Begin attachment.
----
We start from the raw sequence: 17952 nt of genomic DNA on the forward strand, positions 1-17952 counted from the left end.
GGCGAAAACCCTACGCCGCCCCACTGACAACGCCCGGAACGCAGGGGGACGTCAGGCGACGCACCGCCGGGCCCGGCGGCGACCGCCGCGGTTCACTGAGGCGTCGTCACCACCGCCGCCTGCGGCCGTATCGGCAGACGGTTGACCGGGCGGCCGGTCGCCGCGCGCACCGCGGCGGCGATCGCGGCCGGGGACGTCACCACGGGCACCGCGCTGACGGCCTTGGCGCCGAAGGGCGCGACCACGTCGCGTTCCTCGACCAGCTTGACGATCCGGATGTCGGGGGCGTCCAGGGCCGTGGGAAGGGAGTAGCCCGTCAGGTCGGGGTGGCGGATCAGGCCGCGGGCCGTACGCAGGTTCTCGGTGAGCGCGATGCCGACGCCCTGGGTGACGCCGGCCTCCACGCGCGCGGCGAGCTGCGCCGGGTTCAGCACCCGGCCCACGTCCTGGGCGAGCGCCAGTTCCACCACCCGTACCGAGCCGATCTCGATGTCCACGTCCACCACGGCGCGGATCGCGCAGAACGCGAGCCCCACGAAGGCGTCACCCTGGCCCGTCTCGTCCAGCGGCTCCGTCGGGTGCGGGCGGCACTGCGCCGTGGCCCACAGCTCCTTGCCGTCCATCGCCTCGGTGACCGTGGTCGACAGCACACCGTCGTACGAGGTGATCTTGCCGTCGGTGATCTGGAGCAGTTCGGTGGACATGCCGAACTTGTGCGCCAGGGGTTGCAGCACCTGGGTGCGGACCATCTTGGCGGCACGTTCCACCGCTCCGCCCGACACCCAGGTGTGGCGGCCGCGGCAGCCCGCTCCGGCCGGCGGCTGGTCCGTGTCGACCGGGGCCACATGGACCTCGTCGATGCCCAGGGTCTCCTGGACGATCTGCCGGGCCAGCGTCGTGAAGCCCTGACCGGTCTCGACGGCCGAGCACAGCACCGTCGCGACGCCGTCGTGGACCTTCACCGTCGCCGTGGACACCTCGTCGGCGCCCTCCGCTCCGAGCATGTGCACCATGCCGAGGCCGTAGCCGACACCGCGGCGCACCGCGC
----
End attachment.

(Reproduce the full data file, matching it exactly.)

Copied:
We start from the raw sequence: 17952 nt of genomic DNA on the forward strand, positions 1-17952 counted from the left end.
GGCGAAAACCCTACGCCGCCCCACTGACAACGCCCGGAACGCAGGGGGACGTCAGGCGACGCACCGCCGGGCCCGGCGGCGACCGCCGCGGTTCACTGAGGCGTCGTCACCACCGCCGCCTGCGGCCGTATCGGCAGACGGTTGACCGGGCGGCCGGTCGCCGCGCGCACCGCGGCGGCGATCGCGGCCGGGGACGTCACCACGGGCACCGCGCTGACGGCCTTGGCGCCGAAGGGCGCGACCACGTCGCGTTCCTCGACCAGCTTGACGATCCGGATGTCGGGGGCGTCCAGGGCCGTGGGAAGGGAGTAGCCCGTCAGGTCGGGGTGGCGGATCAGGCCGCGGGCCGTACGCAGGTTCTCGGTGAGCGCGATGCCGACGCCCTGGGTGACGCCGGCCTCCACGCGCGCGGCGAGCTGCGCCGGGTTCAGCACCCGGCCCACGTCCTGGGCGAGCGCCAGTTCCACCACCCGTACCGAGCCGATCTCGATGTCCACGTCCACCACGGCGCGGATCGCGCAGAACGCGAGCCCCACGAAGGCGTCACCCTGGCCCGTCTCGTCCAGCGGCTCCGTCGGGTGCGGGCGGCACTGCGCCGTGGCCCACAGCTCCTTGCCGTCCATCGCCTCGGTGACCGTGGTCGACAGCACACCGTCGTACGAGGTGATCTTGCCGTCGGTGATCTGGAGCAGTTCGGTGGACATGCCGAACTTGTGCGCCAGGGGTTGCAGCACCTGGGTGCGGACCATCTTGGCGGCACGTTCCACCGCTCCGCCCGACACCCAGGTGTGGCGGCCGCGGCAGCCCGCTCCGGCCGGCGGCTGGTCCGTGTCGACCGGGGCCACATGGACCTCGTCGATGCCCAGGGTCTCCTGGACGATCTGCCGGGCCAGCGTCGTGAAGCCCTGACCGGTCTCGACGGCCGAGCACAGCACCGTCGCGACGCCGTCGTGGACCTTCACCGTCGCCGTGGACACCTCGTCGGCGCCCTCCGCTCCGAGCATGTGCACCATGCCGAGGCCGTAGCCGACACCGCGGCGCACCGCGC